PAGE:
This is from today's Hakhel Email:
Some great stuff about breaking desires, teshuva, talking in shul, etc.
Special Note Four: Last week’s Parsha, BeHaaloscha, describes how the meat-mongers (for want of a better term) among the Dor Deah, who had otherwise witnessed so many great events, had their fleishig consumption request fulfilled--they received the slav “until it would come out of their nostrils” (Bamidbar 11:20). Fittingly, the location of the terrible desire and the horrific aftermath that resulted was renamed “Kivros HaTaava--the graves of desire.” After this difficult and horrible ordeal, the Parsha made it a point of telling us that Bnei Yisroel left Kivros HaTaava and traveled to Chateizros. Incredibly, according to the Seder Olam as brought in the Siddur Bais Yaakov, TODAY (the 20th of Sivan) is the very day, described in last week’s Parsha, that the 30-day stay at Kivros HaTaava ended. We might think, then, that it is an auspicious time for great events to occur. And it most likely is. However, to date, two great tragedies are marked by this date. First, the Second Crusades in France took place. More recently, the 1648-1649 Cossack Massacres (known as the Gezeiros Tach V’Tat) in the Ukraine/Poland are specifically marked on this date. The Rabbonim of the time required all able-bodied women over 15 and men over 18, to fast and recite special Selichos known as the “Selichos of the 20th of Sivan.” In fact, it is recorded that this day was especially chosen because it can never (under our current calendar) come out on Shabbos, and the Rabbonim wanted to make sure that a year did not go by without properly remembering and repenting on this date.
It is well known that the Tosfos Yom Tov, HaRav Yom Tov Lipman Heller Z’tl attributed the Cossack Massacres to talking in Shul. He accordingly composed a special Mi She’Berach to be recited on behalf of those who refrained from talking in Shul, which is recited to this very day.
A true story we have reported in the past: A young man had arrived early to shul, and, realizing that there was not yet a minyan, he took out his cell phone and began to have a friendly telephone conversation. When an onlooker said, “Shmoozing--in Shul--on a cellphone?!?” He responded, “What’s the difference between talking to a friend, and talking on the phone?” The absurdity of talking on the cell phone in Shul did not strike him, but then again, he seemed pretty comfortable with engaging in ordinary conversation with his friend there, as well. The young man did, however, comport with the onlooker’s request. In this regard, we suggest that every reader take part in helping build a new or higher level of decorum and respect in his/her Shul. Perhaps one can begin with a sincere remark (NOT “SHUSH”) to a thoughtless congregant, or requesting the institution of the Tosfos Yom Tov’s bracha, given by the Rabbi or Gabbai. Let us never forget that, according to the Tosfos Yom Tov, one of the Gedolei HaDor at the time of the Gezeiros, the direct result of Shul talk was (if you have learned only a little bit about the calamity) literally ravage and massacre in its grossest form.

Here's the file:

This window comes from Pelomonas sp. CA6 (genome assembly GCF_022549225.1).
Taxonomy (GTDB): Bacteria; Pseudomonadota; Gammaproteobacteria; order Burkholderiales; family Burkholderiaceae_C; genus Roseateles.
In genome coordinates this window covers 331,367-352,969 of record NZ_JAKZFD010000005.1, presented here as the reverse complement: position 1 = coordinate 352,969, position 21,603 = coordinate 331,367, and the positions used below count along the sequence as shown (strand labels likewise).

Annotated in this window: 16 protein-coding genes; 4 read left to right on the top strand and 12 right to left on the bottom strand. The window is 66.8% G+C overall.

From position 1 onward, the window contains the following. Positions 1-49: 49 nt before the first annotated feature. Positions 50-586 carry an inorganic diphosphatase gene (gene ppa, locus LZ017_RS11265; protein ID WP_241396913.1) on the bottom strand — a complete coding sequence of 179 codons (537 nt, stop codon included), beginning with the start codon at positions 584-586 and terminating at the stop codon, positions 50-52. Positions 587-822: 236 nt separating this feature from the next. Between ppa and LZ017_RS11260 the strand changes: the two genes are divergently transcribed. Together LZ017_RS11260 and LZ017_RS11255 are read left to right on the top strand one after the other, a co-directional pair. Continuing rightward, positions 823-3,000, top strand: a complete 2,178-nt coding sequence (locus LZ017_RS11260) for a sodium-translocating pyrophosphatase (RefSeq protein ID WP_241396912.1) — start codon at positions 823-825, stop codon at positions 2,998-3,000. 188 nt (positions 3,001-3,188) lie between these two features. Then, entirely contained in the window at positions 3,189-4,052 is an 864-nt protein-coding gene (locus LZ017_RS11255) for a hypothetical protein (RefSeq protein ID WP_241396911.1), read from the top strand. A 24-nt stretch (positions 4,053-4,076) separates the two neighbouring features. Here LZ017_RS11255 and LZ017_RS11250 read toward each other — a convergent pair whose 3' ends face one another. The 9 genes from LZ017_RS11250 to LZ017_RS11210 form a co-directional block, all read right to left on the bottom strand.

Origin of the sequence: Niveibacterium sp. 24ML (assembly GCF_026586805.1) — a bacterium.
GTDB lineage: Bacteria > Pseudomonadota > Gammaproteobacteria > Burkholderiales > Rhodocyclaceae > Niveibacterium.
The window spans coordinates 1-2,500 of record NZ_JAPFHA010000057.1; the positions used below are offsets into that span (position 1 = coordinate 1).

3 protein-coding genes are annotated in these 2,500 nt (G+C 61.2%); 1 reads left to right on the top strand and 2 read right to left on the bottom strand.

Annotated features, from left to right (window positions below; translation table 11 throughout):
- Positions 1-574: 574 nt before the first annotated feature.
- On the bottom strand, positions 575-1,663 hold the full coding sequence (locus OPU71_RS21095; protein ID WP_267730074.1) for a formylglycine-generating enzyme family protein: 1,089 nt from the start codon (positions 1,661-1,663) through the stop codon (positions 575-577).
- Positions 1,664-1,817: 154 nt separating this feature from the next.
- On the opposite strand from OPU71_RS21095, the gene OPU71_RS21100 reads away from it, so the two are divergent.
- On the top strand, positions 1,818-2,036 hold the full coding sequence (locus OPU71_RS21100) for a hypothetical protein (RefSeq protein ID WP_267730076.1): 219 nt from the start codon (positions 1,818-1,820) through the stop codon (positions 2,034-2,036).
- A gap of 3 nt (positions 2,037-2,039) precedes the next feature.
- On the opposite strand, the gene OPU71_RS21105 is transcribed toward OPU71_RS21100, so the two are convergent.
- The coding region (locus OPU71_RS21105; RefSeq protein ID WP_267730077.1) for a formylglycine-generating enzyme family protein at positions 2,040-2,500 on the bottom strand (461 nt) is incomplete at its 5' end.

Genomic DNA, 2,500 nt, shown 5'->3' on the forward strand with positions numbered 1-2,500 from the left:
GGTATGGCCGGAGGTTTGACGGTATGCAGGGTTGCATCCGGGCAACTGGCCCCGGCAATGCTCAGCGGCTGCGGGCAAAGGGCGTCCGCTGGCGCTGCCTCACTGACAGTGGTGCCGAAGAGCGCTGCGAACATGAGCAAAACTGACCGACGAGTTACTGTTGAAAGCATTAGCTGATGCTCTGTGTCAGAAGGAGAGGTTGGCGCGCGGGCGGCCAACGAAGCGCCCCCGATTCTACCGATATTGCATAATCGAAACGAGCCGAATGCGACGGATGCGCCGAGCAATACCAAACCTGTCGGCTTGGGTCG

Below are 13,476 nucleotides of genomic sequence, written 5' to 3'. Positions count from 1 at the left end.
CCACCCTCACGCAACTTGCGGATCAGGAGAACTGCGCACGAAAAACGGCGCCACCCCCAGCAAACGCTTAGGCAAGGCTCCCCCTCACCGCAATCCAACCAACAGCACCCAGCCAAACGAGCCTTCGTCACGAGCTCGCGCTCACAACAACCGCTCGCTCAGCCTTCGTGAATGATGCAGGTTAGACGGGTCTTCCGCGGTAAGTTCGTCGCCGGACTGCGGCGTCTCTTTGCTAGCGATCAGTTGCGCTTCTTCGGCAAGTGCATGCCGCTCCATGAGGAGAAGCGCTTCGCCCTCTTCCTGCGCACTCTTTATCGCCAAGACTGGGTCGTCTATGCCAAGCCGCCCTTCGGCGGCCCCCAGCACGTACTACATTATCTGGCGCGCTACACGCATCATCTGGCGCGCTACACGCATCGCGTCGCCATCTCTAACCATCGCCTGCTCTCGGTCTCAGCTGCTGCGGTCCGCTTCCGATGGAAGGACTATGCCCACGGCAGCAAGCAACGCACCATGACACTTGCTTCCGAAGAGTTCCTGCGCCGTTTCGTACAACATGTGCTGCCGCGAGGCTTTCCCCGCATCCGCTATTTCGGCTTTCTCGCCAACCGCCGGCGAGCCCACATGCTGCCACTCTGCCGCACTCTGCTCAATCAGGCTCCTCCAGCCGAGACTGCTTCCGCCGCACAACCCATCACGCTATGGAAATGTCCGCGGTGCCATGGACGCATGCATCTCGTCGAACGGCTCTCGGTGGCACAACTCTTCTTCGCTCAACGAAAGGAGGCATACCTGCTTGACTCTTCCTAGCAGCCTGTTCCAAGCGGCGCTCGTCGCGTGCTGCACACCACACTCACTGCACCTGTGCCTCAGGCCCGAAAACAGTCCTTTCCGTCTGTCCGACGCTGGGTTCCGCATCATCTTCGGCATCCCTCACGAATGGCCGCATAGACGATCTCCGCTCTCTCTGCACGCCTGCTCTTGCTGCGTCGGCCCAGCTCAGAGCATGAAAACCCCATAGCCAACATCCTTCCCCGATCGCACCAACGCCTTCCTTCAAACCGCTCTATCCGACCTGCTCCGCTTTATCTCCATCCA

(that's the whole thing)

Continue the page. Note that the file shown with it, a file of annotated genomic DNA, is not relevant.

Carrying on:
Let us return for a moment, however, to our departure from Kivros HaTaava on this day--why did it not become an auspicious time forever? Why is this very day marked by such suffering, such torture, such pain? Perhaps the answer belies the question. It may simply be that we have not sufficiently left the taavos--the improper desires--that we began with.
The story is told of a formerly wealthy man who was so beset by creditors that he could not leave the confines of his home for fear of his well-being. His Rabbi came to visit and comfort him while the man was eating dinner, and noticed the finest French wine on the table. When asked about the wine, the man replied, “Rabbi, I crave it. I simply crave it. I cannot be without it.” In truth, it is not the fine wine of this once-wealthy individual that should concern us, but our own behavior. The Ra’avad writes that breaking a desire is a key factor and display of Teshuva. From that extra helping of unhealthy food, that tempting smorgasbord, that unnecessary electronic (adult) gadget (no, there is no Mitzva to discover every last trick your cell phone can do), that extra measure of honor...even that extra pair of shoes are really serious mistakes, as they could (and probably will) mean the stunting of both one’s physical and one’s spiritual growth. As Akavya ben Mehalalel taught, “I would rather be a fool in the eyes of all my entire life, rather than a rasha in the eyes of Hashem for one moment.” Even the adage: “A second on your lips, forever on your hips” should ring true to our ears at the moment of temptation. It would seem that if we can consciously combat at least one temptation daily--we will be on the road of taking ourselves out of the graveyard of temptation and its historic tragic aftermath--to the pinnacles of success. How our world would have been different if Adom and Chava did not fall prey to the one temptation of the Eitz Hadaas.
Let us each do our part to begin with this--yes, auspicious--day to travel from the Kivros HaTaava to the true Gan Eden we can experience in the very same world.
Rabbi Kessin on Moshiach ben Yosef
1 day ago